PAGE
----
By Kate McCahill
The Santa Ana winds are relentless this year. I squint against the swept-up grit and scan the stack: a letter, a bill, and a packet of newsprint advertisements, today announcing a sale on mattresses, a Memorial Day blowout.
These advertisements remind me of my grandmother, Hen. Junk mail takes me to a bench in her old house, the corner seat of the breakfast nook. The kitchen walls were papered in a vine-like floral print, poppies and daisies, I think, or it may have been dandelions, the yellow all gone, gauzy skeletons billowed in a gentle breeze. And through Hen’s open kitchen window, the smells of the springtime yard swept: magnolia, cut grass, recent rain, pine chips, chlorine from a neighbor’s pool, and worms, out for the rain, now baking in the sun. Hen’s kitchen itself smelled alternately of basement and cookies, soap and boys, my cousins, my brothers, all sweating and ravenous after long days outside.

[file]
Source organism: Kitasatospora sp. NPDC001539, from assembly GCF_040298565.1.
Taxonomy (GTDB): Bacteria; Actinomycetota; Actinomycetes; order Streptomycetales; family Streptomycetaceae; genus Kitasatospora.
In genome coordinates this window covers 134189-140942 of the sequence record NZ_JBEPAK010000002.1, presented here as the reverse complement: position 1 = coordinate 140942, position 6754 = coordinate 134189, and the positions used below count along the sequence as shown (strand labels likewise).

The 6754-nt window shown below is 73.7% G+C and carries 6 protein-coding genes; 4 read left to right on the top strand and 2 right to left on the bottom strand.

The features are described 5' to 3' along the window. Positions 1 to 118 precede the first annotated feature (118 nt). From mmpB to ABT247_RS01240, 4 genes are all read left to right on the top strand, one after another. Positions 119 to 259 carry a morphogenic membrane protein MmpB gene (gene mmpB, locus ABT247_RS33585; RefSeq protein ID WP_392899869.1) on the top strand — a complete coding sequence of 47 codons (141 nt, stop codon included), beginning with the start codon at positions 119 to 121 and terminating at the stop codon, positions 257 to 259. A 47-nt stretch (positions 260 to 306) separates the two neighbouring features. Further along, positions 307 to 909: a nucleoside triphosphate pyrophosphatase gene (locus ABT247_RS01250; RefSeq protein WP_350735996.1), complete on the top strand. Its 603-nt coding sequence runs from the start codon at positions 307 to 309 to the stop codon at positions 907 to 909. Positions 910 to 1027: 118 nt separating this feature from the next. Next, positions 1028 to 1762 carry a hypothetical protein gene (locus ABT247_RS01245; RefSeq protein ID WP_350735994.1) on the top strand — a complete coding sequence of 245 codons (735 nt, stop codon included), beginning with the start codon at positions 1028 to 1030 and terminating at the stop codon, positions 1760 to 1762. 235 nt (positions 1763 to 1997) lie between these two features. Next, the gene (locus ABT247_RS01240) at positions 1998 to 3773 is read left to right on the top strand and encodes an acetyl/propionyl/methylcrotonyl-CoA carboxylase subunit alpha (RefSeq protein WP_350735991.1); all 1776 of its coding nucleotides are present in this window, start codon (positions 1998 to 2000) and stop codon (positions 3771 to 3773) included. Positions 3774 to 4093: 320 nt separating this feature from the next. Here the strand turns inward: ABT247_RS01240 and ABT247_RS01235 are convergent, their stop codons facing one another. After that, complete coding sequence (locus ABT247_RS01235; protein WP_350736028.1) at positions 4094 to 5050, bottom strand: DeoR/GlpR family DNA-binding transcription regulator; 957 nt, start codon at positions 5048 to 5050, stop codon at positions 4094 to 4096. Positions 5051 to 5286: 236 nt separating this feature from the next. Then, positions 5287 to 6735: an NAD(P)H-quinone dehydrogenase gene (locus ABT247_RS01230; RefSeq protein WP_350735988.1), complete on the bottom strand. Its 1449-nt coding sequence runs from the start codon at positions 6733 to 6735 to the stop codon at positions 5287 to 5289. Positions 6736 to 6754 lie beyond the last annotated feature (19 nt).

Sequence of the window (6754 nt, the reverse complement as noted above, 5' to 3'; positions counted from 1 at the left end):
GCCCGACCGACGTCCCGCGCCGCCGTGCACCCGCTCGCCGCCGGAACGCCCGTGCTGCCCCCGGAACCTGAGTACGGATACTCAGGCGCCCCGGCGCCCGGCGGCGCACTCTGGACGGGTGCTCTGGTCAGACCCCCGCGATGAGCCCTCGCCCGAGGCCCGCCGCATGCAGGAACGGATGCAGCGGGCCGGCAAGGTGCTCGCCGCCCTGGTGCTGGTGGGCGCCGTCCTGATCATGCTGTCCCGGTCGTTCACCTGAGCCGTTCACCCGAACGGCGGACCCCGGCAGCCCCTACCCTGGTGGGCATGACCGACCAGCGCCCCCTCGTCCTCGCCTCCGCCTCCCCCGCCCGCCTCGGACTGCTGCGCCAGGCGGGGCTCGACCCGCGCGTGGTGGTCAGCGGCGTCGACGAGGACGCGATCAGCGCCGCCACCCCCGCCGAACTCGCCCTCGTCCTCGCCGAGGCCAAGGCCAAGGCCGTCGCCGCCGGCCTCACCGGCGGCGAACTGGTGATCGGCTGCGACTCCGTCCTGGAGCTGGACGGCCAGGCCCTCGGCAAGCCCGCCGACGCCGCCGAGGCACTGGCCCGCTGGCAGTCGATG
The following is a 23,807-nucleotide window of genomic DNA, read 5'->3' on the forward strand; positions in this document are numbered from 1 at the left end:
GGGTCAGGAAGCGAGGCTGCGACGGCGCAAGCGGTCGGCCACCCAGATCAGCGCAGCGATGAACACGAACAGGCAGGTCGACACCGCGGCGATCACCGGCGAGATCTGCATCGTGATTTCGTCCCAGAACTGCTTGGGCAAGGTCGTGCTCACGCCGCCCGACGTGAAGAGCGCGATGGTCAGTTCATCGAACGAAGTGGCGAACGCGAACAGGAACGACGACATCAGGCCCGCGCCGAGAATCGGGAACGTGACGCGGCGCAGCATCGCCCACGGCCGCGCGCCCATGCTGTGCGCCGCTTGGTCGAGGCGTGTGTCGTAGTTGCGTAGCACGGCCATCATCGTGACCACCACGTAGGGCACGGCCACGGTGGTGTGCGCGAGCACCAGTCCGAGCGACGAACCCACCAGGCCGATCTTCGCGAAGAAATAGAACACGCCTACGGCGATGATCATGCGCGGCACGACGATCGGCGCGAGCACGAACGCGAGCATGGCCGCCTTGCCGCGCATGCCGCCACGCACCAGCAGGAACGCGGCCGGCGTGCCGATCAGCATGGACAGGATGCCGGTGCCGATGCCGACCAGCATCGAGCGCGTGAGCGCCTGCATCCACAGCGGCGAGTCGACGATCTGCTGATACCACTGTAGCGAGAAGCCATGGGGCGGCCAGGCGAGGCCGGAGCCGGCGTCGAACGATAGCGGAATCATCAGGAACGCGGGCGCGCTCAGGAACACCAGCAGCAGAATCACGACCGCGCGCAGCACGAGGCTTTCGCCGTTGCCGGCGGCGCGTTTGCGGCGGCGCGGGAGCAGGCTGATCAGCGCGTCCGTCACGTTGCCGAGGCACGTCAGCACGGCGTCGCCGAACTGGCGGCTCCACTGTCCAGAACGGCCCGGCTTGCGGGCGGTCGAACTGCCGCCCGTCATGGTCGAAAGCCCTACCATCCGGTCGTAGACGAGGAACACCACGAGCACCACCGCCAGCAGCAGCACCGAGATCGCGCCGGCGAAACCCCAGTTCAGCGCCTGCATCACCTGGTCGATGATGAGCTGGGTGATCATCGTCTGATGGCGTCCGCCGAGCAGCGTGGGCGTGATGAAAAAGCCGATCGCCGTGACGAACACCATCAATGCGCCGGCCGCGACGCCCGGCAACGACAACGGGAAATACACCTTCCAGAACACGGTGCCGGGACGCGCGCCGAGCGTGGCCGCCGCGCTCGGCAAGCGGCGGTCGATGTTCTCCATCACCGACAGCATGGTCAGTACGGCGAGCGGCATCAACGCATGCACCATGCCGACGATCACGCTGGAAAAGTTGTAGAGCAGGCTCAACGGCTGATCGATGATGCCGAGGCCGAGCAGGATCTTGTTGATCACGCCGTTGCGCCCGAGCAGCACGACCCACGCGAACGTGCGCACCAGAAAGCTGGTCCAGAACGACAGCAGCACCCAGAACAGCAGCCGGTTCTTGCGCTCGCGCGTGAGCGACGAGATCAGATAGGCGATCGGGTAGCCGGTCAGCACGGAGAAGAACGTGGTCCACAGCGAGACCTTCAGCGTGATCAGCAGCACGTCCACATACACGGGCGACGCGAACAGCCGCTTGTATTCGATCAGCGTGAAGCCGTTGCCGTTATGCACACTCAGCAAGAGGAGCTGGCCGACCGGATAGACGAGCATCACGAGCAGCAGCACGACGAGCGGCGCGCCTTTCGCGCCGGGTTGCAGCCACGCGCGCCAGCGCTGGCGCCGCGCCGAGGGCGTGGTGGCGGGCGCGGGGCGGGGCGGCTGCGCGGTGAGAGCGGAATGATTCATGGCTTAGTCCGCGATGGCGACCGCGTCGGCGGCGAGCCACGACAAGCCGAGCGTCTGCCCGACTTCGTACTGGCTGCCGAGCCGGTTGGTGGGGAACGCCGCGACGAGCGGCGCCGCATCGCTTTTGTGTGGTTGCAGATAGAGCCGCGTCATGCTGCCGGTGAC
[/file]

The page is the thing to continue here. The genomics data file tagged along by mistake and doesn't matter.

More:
Meanwhile, from the pages of the /Albany Times Union/, Hen would pull newsprint booklets of coupons and promotions and toss them onto the bench, lacquered white, lacquered cornflower blue, I can’t remember which anymore.
About the Author
Kate McCahill lives in Santa Fe, New Mexico, where she is a member of the English faculty at the Santa Fe Community College. She serves as Editor-in-Chief of the Santa Fe Literary Review and holds an MFA from the Vermont College of Fine Arts. Her first book, Patagonian Road: A Year Alone in Latin America (SFWP), was published in 2017. McCahill’s essays and stories have appeared in Vox, The Millions, The Adirondack Review, and elsewhere. Learn more katemccahill.com.
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